• Time reapplications with a snack or treat for distraction.
• A squirming toddler? Then apply as much as you can while the child is strapped in their buggy or car seat.
• For quick reapplications, use a spray, but avoid eyes and mouths and encourage your child to hold their breath while you apply it. Or invest in a roll-on sunscreen so children can do it themselves.

Did you know?
UV light can penetrate car windows so invest in a stick-on UV protection screen. And certain medication, such as antibiotics or malaria tablets, may make your child’s skin more susceptible to the sun’s rays.

What sunscreen to choose:
Look for a sunscreen that offers both UVA and UVB protection. An SPF of 30 or more with a UVA rating of 4 or 5 stars is a good standard of sun protection for children. Opt for water-resistant creams if your child is
a water baby.

Babies and sun:
Babies under six months old shouldn’t be exposed to sun
at all at this age as their skin burns more easily. When outdoors, always put a baby in the shade with a parasol and fully covered in clothes, with
a wide brimmed hat.

Banishing the misery of prickly heat:
Prickly heat usually appears as tiny bumps on the neck, chest, shoulders and back and is caused when sweat gets trapped under the skin blocking pores or sweat ducts. Babies and small children are prone to prickly heat. The rash usually disappears after a few days but ease symptoms by giving your child a cooling bath and keep away from the sun. Dress them in loose cotton clothing and encourage them to drink plenty of water. If your child is prone to prickly heat, give them an antihistamine half hour before you head outdoors.

Eczema and sunscreen:
Finding an SPF sunscreen for eczema prone skin can be a challenge. There are plenty of ultra-sensitive sunscreens on the market, which are free from perfume and parabens – preservatives used to stop sun cream going mouldy which can aggravate eczema.

If you are using a product for the first time, test it first by putting a small amount to the pulse of your child’s wrist or the crook of their elbow. Don’t wash that area for 24 – 48 hours and watch for any allergic reaction such as redness or a rash.

Advice from Dr Sandeep Cliff and Dr Noreen Cowley, consultant dermatologists at the Spire Gatwick Park Hospital.
Call 01293 778 906 or visit www.spiregatwick.com

Pregnancy myths

By | baby health, prenancy, Uncategorized

Pregnancy is an exciting time for expectant parents but it can also be a daunting minefield of conflicting professional and personal opinions. As bump grows, mums and dads and grannies and grandpa’s (not to mention colleagues, neighbours and strangers at bus stops) impart their wisdom, asked for or otherwise, and often it is at odds with the midwife’s official guidance.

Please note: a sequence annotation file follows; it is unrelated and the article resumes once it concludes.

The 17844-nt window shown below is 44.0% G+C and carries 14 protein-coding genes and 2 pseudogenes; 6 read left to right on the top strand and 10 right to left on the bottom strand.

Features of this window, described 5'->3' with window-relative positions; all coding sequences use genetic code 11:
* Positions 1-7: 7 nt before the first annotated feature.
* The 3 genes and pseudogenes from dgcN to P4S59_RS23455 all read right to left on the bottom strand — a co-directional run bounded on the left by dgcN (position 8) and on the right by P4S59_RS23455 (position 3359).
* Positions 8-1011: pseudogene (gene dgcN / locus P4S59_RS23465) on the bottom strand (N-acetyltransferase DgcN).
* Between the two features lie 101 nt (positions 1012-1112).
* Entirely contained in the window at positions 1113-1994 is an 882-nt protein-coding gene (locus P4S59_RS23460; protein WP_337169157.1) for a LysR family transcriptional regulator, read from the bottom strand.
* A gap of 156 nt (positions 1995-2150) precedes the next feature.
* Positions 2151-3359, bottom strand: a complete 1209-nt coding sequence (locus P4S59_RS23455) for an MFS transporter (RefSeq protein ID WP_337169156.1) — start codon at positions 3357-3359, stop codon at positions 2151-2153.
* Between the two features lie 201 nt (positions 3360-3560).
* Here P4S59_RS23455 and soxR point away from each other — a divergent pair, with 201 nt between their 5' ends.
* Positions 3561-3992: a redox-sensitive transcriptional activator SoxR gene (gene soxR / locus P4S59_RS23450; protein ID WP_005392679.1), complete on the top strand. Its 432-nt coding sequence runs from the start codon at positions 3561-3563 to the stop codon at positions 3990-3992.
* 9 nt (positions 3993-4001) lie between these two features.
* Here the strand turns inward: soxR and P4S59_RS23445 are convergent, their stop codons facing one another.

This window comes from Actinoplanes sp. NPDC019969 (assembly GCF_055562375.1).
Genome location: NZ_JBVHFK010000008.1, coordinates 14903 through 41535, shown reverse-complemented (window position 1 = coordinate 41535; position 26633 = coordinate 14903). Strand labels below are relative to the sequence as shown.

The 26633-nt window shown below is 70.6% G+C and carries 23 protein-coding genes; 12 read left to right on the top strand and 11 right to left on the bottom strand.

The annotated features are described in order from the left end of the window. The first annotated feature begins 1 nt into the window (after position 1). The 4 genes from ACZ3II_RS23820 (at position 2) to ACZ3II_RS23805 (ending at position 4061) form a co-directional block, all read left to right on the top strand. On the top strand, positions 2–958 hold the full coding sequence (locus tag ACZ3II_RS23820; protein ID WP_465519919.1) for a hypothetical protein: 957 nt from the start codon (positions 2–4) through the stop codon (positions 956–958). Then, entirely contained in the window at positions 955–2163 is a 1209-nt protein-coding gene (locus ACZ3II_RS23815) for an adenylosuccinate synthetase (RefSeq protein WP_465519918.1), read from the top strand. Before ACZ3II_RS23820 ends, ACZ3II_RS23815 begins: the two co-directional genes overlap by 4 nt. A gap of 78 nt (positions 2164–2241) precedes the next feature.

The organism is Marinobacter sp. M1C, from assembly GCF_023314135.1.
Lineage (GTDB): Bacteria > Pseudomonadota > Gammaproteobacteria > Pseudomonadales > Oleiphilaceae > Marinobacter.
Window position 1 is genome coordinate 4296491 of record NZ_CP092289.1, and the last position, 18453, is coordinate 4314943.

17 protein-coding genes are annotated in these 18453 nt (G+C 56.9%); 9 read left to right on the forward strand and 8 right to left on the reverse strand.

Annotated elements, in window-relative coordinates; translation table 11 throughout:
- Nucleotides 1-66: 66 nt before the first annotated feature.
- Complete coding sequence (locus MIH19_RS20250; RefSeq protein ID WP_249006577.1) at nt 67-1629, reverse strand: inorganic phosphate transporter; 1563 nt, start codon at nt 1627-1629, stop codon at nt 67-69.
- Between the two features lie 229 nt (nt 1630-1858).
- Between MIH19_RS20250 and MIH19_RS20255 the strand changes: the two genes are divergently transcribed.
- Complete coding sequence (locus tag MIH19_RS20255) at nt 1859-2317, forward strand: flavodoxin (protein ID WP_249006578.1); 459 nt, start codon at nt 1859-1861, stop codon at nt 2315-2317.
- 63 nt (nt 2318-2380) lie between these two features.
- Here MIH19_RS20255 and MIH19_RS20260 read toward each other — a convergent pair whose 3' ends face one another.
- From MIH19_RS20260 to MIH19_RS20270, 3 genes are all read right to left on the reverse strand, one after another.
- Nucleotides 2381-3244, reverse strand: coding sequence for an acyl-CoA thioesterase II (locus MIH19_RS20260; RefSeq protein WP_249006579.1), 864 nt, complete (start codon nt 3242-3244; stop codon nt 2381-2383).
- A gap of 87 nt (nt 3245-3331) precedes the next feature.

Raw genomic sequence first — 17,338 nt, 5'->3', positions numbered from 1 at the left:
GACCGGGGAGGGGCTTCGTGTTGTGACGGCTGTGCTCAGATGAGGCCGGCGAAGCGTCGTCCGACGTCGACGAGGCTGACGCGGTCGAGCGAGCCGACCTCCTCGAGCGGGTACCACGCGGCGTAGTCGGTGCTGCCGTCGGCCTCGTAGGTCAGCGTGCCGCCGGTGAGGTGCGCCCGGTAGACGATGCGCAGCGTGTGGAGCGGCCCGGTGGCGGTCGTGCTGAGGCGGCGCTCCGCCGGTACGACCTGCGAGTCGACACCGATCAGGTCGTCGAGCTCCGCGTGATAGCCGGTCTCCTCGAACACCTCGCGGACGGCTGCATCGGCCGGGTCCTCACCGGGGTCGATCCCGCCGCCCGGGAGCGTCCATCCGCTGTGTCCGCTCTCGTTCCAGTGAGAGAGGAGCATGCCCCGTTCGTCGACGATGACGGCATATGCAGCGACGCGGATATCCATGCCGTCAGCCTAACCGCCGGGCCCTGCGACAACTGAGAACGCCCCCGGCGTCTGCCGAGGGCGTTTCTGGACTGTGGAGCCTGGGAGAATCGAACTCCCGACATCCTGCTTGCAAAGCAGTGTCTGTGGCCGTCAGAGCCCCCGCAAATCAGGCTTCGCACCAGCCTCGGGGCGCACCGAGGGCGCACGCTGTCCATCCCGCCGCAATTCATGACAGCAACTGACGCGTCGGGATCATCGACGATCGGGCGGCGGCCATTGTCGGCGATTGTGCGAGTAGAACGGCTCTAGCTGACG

Spatone natural liquid iron supplement looks at some of these “In my day…” gems of advice to see if any of them still hold true.

Myth 1: How you are ‘carrying’ the baby can tell you the sex.

Nothing could be further from the truth. The shape and height of your bump is determined by your muscle tone, uterine tone, and the position the baby is in, not by the sex. The only way to know is via an ultrasound scan or amniocentesis and even then it is not always possible to be completely sure.

Myth 2: You shouldn’t drink coffee while pregnant.

You don’t need to give up caffeine entirely, the current advice for is to limit yourself to (ACOG 2010, FSA 2008, Jahanfar and Jaafar 2013) 200mg of caffeine a day – this equates to drinking approximately two mugs of tea, two mugs of instant coffee or one mug of filer coffee a day. If your habit exceeds these amounts try a
de-caf version in the afternoons, it may help you sleep better too!
 
Myth 3: Heartburn means baby has lots of hair.

Heartburn is a common discomfort during pregnancy because your stomach is pushed higher by the growing baby. It is no way an accurate predictor of baby being born with a full head of hair. Lots of women who experience heartburn give birth to bald babies!

Myth 4: You shouldn’t eat smoked salmon when pregnant.

Pregnant women can eat smoked fish and are not advised to avoid it currently. Fish is good for mothers-to-be because it is a good source of many vitamins and minerals, as well as essential omega-3 fatty acids like DHA. There are some types of fish you should limit to two portions a week, this includes oily fish like salmon. There are also fish you should completely avoid like swordfish. The NHS website provides a full list.

Myth 5: You are eating for two.